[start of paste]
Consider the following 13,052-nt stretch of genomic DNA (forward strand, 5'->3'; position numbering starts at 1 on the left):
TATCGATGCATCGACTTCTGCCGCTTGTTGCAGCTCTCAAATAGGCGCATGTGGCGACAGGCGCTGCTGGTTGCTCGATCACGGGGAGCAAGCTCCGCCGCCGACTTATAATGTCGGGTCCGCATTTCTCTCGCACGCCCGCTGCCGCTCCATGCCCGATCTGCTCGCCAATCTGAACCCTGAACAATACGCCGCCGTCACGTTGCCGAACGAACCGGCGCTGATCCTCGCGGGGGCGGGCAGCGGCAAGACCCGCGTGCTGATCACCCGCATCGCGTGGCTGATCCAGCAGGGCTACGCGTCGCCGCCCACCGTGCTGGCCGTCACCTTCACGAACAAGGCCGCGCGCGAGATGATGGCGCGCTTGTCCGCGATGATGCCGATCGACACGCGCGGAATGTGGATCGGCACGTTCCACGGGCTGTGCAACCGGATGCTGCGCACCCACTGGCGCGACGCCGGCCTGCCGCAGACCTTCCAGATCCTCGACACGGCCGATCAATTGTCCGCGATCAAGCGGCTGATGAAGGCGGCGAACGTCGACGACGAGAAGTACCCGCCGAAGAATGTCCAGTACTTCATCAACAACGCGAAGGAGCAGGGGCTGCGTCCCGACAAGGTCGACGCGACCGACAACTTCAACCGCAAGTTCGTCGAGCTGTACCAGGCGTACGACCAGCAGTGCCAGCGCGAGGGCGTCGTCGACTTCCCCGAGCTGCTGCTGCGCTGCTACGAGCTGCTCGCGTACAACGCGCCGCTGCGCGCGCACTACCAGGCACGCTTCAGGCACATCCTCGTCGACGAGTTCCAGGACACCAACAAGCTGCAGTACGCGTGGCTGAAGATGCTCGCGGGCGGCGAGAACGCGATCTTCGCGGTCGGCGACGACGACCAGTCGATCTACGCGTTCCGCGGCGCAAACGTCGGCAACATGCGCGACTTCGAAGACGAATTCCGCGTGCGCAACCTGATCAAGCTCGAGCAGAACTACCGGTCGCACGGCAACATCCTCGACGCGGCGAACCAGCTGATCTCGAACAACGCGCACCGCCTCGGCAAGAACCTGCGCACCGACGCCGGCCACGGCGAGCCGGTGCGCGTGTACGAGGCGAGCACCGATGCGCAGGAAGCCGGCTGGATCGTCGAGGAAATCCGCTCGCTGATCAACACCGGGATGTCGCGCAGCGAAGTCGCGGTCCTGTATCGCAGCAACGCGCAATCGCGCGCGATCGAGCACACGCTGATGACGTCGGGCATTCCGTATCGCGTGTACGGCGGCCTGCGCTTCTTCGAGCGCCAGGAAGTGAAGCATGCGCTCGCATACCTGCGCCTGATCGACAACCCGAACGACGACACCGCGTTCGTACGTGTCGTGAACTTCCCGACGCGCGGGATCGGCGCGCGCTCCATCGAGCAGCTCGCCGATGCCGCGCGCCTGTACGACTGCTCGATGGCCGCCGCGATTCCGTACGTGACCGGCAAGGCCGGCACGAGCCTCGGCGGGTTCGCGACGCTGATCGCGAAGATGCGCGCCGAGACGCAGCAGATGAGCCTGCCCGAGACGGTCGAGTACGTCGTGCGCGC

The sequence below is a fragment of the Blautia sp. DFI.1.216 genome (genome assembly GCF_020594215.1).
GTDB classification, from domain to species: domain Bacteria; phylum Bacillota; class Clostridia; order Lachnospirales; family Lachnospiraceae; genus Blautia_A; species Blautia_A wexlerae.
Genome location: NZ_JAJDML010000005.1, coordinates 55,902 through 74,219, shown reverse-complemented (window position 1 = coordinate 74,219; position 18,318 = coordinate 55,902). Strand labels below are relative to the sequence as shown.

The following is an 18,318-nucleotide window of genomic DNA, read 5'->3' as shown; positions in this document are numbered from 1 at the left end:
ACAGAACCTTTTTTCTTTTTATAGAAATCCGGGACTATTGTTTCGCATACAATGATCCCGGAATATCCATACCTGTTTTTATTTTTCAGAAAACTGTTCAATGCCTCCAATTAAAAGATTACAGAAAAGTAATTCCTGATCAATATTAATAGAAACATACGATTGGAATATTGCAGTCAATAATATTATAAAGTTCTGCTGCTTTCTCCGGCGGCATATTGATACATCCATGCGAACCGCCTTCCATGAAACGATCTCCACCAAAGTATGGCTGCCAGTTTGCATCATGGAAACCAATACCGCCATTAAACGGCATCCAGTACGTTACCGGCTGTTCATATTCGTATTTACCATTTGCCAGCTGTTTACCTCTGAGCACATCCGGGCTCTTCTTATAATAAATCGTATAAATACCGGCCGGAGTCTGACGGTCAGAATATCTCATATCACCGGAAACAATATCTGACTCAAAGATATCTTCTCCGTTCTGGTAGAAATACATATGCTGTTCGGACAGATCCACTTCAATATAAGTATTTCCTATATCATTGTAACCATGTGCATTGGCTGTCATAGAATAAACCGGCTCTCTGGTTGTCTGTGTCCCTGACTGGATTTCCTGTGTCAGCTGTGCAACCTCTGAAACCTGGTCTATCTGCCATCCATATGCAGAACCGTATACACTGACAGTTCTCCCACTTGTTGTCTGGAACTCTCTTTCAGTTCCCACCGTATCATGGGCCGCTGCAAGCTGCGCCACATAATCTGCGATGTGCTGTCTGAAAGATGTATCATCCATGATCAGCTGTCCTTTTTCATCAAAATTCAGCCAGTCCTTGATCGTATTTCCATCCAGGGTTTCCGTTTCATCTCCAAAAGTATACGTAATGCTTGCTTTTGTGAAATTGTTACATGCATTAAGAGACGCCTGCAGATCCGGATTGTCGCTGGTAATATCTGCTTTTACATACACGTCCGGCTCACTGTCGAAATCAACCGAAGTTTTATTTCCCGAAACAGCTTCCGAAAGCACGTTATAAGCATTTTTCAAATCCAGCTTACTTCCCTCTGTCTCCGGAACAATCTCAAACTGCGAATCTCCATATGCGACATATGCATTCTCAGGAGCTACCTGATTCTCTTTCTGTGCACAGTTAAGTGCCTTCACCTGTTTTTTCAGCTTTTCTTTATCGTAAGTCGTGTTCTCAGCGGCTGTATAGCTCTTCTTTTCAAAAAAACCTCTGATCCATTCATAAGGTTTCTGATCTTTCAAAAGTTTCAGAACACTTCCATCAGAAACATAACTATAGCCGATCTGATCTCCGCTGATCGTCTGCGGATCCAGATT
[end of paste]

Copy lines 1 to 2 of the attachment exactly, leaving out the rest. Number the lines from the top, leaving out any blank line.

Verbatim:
Consider the following 13,052-nt stretch of genomic DNA (forward strand, 5'->3'; position numbering starts at 1 on the left):
TATCGATGCATCGACTTCTGCCGCTTGTTGCAGCTCTCAAATAGGCGCATGTGGCGACAGGCGCTGCTGGTTGCTCGATCACGGGGAGCAAGCTCCGCCGCCGACTTATAATGTCGGGTCCGCATTTCTCTCGCACGCCCGCTGCCGCTCCATGCCCGATCTGCTCGCCAATCTGAACCCTGAACAATACGCCGCCGTCACGTTGCCGAACGAACCGGCGCTGATCCTCGCGGGGGCGGGCAGCGGCAAGACCCGCGTGCTGATCACCCGCATCGCGTGGCTGATCCAGCAGGGCTACGCGTCGCCGCCCACCGTGCTGGCCGTCACCTTCACGAACAAGGCCGCGCGCGAGATGATGGCGCGCTTGTCCGCGATGATGCCGATCGACACGCGCGGAATGTGGATCGGCACGTTCCACGGGCTGTGCAACCGGATGCTGCGCACCCACTGGCGCGACGCCGGCCTGCCGCAGACCTTCCAGATCCTCGACACGGCCGATCAATTGTCCGCGATCAAGCGGCTGATGAAGGCGGCGAACGTCGACGACGAGAAGTACCCGCCGAAGAATGTCCAGTACTTCATCAACAACGCGAAGGAGCAGGGGCTGCGTCCCGACAAGGTCGACGCGACCGACAACTTCAACCGCAAGTTCGTCGAGCTGTACCAGGCGTACGACCAGCAGTGCCAGCGCGAGGGCGTCGTCGACTTCCCCGAGCTGCTGCTGCGCTGCTACGAGCTGCTCGCGTACAACGCGCCGCTGCGCGCGCACTACCAGGCACGCTTCAGGCACATCCTCGTCGACGAGTTCCAGGACACCAACAAGCTGCAGTACGCGTGGCTGAAGATGCTCGCGGGCGGCGAGAACGCGATCTTCGCGGTCGGCGACGACGACCAGTCGATCTACGCGTTCCGCGGCGCAAACGTCGGCAACATGCGCGACTTCGAAGACGAATTCCGCGTGCGCAACCTGATCAAGCTCGAGCAGAACTACCGGTCGCACGGCAACATCCTCGACGCGGCGAACCAGCTGATCTCGAACAACGCGCACCGCCTCGGCAAGAACCTGCGCACCGACGCCGGCCACGGCGAGCCGGTGCGCGTGTACGAGGCGAGCACCGATGCGCAGGAAGCCGGCTGGATCGTCGAGGAAATCCGCTCGCTGATCAACACCGGGATGTCGCGCAGCGAAGTCGCGGTCCTGTATCGCAGCAACGCGCAATCGCGCGCGATCGAGCACACGCTGATGACGTCGGGCATTCCGTATCGCGTGTACGGCGGCCTGCGCTTCTTCGAGCGCCAGGAAGTGAAGCATGCGCTCGCATACCTGCGCCTGATCGACAACCCGAACGACGACACCGCGTTCGTACGTGTCGTGAACTTCCCGACGCGCGGGATCGGCGCGCGCTCCATCGAGCAGCTCGCCGATGCCGCGCGCCTGTACGACTGCTCGATGGCCGCCGCGATTCCGTACGTGACCGGCAAGGCCGGCACGAGCCTCGGCGGGTTCGCGACGCTGATCGCGAAGATGCGCGCCGAGACGCAGCAGATGAGCCTGCCCGAGACGGTCGAGTACGTCGTGCGCGC